Cornmilling too suffered. Buxton and Aylsham watermills greatly expanded production in the years after the opening of the navigation; Horstead Mill struggled to compete.
It is sign of loss of impetus when a population stays still or declines. In the ten years to 1811 Coltishall’s rose by only two to 603. Horstead’s actually fell by three, to 367. There was a special reason for this. In 1806 a large incorporated workhouse opened at Horsham St Faith, and the poor and infirm of the neighbouring parishes were shipped off there. They were no longer the parish’s responsibility. In the forty years 1780–1820 a long succession of bankruptcies and financial failures marked a fall in trade in the Coltishall area.
The arrival of turnpike roads
Meanwhile what was happening on the roads? Horstead, as today, stood at the junction of the Norwich-to-North Walsham road and the Aylsham-to-Great Yarmouth road. The arched bridge at Coltishall, which survived until the 1912 floods, carried this busy trade.
Two public houses principally benefiting from this traffic, the Recruiting Sergeant and the White Horse, got a boost in 1797 with the turnpiking of the road to North Walsham. The 15-mile journey now became much faster. Horstead and Coltishall lay at the halfway point, an ideal location for travellers to get out, have something to eat and drink and rest their horses. But the Norwich–Aylsham road had been turnpiked in 1794, again contributing to Aylsham’s pre-eminence at the expense of Coltishall.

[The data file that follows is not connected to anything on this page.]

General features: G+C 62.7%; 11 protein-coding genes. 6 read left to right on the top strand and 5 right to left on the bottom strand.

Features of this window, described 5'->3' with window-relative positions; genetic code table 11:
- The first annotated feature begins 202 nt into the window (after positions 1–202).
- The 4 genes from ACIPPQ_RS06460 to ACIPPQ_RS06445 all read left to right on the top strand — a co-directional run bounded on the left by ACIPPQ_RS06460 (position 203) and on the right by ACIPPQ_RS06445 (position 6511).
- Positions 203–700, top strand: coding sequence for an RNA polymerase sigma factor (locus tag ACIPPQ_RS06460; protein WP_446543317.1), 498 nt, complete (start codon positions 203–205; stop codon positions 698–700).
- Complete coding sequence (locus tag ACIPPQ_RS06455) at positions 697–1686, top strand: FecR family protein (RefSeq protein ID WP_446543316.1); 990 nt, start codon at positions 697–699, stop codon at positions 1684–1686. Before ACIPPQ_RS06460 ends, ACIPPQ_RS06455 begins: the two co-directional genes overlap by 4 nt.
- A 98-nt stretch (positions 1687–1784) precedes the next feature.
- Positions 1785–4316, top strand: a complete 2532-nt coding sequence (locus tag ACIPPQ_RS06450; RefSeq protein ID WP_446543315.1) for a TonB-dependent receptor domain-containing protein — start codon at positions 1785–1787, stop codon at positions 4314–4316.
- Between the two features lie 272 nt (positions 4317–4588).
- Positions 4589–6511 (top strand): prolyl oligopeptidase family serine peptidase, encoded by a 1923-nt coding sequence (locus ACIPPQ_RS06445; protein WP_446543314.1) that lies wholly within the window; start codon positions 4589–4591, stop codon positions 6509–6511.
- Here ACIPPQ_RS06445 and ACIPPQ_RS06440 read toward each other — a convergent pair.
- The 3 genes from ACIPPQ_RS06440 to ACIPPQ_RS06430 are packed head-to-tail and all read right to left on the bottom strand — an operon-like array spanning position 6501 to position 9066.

The earliest view of Coltishall?
The view by James Stark of Lower Common, then known as Newgate Common, may be the earliest representation of the appearance of the village. But it is a highly misleading one. The artist is looking downstream from the King’s Head Staithe towards the little pleasure-boating island still there today. He shows us a pastoral idyll. However he was standing among granaries, maltings, coal yards and timber yards. These have been airbrushed from our view. He has considerably narrowed the river to bring the cattle into the desired position; the common too is on a pronounced slope, to create the right effect.
The legacy of the Norwich School of Artists, of which Stark was a leading member, has been to depict the Broads as the haunt of vessels drifting gently along in light airs. In fact we know from the passage times recorded by a clock-conscious Mary Hardy for the family’s wherry William and Mary, built at Wright’s Yard just upstream of the King’s Head in 1776, that keels and wherries sailed fast and made the most of every bit of wind and tide. Vessels used by the Hardys sailed even on moonless midwinter nights.
Obviously no painting of night-time sailing was made by the Norwich artists; nor on the whole do they depict the foaming bow wave and wake produced by these powerful traders. Instead the painters have cast a restful, dreamy overlay across the high-pressure lives of the people of the Broads two centuries ago.
Manufacturing has now largely ceased; distribution has adopted new forms. But when visitors enjoy a local pint, or when holidaymakers bring a boat up from Wroxham and Horning, they are taking part in a long tradition of the servicing of passing trade.
It is one very much to be celebrated in these welcoming villages.